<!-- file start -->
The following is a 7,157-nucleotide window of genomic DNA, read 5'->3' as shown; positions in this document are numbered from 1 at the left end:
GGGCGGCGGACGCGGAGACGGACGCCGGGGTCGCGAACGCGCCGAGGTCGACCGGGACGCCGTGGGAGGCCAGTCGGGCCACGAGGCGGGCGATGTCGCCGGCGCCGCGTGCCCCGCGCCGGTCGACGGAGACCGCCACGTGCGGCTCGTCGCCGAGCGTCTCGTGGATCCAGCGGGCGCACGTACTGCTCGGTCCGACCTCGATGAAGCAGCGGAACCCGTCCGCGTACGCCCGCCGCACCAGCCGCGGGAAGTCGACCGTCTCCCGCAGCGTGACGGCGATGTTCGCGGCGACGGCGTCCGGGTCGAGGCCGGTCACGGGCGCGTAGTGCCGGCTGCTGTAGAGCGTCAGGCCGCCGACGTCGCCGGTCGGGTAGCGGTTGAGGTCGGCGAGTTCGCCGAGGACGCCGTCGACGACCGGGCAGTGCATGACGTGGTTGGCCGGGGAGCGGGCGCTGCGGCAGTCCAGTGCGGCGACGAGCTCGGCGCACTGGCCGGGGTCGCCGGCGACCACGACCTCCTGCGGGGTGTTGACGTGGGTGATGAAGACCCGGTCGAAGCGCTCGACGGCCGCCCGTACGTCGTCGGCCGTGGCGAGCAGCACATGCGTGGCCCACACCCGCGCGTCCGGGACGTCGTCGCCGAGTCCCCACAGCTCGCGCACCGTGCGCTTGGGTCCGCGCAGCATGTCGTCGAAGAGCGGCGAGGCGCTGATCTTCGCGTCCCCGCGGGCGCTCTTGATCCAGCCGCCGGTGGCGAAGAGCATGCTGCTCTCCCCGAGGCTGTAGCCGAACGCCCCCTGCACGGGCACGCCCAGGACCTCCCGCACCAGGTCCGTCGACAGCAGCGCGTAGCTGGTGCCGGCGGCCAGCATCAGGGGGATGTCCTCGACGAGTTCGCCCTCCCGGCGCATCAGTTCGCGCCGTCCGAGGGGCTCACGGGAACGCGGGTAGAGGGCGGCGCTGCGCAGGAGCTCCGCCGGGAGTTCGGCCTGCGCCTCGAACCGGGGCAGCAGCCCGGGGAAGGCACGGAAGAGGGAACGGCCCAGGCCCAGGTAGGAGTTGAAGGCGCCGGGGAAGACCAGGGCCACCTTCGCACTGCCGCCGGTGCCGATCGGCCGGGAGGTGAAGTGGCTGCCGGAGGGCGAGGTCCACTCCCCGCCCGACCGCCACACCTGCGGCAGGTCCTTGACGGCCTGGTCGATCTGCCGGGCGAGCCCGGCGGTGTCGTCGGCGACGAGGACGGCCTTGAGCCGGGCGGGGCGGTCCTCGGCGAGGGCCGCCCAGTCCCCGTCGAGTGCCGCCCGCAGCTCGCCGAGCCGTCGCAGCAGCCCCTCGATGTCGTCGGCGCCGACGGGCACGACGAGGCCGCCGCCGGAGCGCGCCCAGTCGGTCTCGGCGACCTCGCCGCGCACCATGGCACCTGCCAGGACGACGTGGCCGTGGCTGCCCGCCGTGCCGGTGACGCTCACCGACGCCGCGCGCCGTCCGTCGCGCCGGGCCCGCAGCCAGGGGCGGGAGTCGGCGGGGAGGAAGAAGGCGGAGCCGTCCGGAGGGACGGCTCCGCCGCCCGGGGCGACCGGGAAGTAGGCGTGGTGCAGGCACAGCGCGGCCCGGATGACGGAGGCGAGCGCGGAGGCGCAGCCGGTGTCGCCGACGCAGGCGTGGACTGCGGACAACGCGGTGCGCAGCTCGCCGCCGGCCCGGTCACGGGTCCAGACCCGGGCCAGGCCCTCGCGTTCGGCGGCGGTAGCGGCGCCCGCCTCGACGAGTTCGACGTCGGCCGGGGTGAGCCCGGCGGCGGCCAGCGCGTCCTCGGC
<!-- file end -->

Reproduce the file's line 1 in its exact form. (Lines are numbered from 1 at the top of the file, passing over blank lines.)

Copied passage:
The following is a 7,157-nucleotide window of genomic DNA, read 5'->3' as shown; positions in this document are numbered from 1 at the left end: